Updated: July 25, 2019 12:25:18 am
Last week, the Union cabinet passed an amendment to widen the terms of reference of the 15th Finance Commission. The Commission has now been asked to examine the possibility of setting up a mechanism for funding defence and internal security. As capital spending on defence continues to fall well short of what is required, it is difficult to contest the premise that it needs to be bolstered. But, as the creation of “secure and non-lapsable funds for defence and internal security” may end up reducing the divisible tax pool further, the move could face resistance from states, especially when several of them are arguing for a greater share in tax revenues. While the commission is yet to spell out its views on the subject, this request raises fundamental questions over the spending priorities of different levels of government and the framework that governs Centre-state fiscal relations.
The Seventh Schedule of the Indian Constitution specifies the separate as well as concurrent responsibilities of the Centre and state governments, with defence falling in the Union list. The inability of the Centre to ramp up its spending on defence indicates the limited fiscal space available to it. In large part, this is due to an increase in spending on items in the state and concurrent list, and a corresponding decline in spending on items in the Union list. In 2015-16 alone, the Centre spent 16 per cent of its revenue expenditure on items in the state list, and another 16.4 per cent on items in the concurrent list. Now, some of this spending on items in the state and concurrent list is necessary. In a federal structure, the Centre must address regional imbalances in the delivery of public services. But the bulk of this spending is routed through sector-specific transfers or centrally sponsored schemes that curb the autonomy of the states in deciding their own expenditure priorities. The added fiscal pressures on the Centre have, in turn, contributed to reduced fiscal space for states. Over the years, the Centre has begun to rely increasingly on taxes collected through cesses and surcharges to meet its expenditure priorities. But revenue from these sources does not form part of the divisible tax pool, it is not shared with states — squeezing them from both ends.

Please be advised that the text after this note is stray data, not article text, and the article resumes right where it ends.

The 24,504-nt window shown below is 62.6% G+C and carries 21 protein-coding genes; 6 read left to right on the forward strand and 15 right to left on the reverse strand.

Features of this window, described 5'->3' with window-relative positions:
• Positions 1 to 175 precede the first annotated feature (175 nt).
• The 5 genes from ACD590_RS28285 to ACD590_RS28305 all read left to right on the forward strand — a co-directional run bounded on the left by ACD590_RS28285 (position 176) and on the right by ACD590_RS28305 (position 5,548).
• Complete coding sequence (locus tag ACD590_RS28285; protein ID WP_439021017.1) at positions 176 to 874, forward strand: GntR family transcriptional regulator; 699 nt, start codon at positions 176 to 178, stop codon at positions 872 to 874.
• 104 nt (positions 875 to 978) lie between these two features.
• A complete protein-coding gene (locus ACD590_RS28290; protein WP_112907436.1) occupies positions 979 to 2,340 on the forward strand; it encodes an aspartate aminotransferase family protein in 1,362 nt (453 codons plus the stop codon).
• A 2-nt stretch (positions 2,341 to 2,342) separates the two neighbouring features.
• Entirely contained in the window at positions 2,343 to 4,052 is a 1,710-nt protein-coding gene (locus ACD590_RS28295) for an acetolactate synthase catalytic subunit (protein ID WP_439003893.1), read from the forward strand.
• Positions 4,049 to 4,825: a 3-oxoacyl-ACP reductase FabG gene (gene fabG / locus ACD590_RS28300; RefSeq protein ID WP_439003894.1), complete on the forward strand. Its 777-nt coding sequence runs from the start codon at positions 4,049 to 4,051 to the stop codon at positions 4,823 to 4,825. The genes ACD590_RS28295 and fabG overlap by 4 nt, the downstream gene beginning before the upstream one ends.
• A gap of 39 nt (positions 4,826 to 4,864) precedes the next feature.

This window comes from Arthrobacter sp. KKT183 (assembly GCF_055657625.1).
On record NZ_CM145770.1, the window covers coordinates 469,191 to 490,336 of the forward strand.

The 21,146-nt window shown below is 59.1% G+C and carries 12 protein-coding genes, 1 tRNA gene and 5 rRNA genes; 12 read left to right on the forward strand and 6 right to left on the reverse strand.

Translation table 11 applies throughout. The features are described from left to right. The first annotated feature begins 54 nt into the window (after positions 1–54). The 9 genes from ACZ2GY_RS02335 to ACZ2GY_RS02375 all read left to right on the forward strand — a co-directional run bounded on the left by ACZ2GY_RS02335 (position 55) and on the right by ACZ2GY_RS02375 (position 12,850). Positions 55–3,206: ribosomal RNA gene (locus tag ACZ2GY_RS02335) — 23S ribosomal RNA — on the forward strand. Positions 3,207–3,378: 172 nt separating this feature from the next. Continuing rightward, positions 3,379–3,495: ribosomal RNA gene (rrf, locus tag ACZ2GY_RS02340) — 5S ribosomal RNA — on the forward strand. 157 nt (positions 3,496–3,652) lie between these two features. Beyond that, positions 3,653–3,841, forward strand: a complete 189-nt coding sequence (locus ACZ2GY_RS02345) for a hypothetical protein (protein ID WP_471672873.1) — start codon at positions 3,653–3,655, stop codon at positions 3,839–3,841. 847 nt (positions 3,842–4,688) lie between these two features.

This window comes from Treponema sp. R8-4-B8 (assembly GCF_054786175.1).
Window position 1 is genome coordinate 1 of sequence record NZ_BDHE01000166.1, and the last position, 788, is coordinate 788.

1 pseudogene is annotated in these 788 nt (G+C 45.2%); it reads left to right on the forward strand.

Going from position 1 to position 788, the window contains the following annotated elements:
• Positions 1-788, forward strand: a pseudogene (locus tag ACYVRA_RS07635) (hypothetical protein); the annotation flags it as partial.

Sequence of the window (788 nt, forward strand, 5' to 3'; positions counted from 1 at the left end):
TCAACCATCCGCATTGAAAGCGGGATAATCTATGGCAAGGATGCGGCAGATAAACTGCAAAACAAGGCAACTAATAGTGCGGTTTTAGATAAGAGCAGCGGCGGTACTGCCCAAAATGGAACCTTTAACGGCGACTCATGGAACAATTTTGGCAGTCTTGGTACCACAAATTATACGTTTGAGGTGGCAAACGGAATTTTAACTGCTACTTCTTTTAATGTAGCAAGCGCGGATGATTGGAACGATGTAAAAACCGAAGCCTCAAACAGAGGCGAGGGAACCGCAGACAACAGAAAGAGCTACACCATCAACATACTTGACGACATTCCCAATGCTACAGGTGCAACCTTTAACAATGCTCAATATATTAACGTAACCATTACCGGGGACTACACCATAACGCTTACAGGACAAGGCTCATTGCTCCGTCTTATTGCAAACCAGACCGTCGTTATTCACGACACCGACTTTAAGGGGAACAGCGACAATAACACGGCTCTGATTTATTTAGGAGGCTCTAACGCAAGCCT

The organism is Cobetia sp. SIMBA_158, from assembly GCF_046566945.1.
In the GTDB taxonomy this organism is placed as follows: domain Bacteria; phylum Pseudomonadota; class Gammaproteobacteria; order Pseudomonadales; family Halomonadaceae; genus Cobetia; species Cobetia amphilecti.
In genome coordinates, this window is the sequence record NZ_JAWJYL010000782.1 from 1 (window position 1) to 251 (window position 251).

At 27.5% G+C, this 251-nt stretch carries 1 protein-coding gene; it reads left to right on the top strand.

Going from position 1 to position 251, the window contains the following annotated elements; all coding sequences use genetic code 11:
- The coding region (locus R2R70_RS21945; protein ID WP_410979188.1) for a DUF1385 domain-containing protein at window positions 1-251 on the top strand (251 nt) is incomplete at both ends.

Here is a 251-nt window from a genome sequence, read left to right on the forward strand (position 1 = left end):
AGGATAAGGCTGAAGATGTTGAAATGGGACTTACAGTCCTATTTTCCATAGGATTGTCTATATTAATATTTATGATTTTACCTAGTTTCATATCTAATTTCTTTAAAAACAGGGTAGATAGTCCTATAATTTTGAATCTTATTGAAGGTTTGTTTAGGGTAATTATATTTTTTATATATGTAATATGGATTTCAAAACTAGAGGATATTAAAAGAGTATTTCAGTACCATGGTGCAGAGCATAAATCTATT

While the compulsions of the political economy have ensured greater central government spending on items in the state and concurrent lists, the current juncture may well be an opportune moment to rethink the spending priorities of different levels of the government. There is a need, particularly, to address legitimate concerns of states about increasing encroachment by the Centre.
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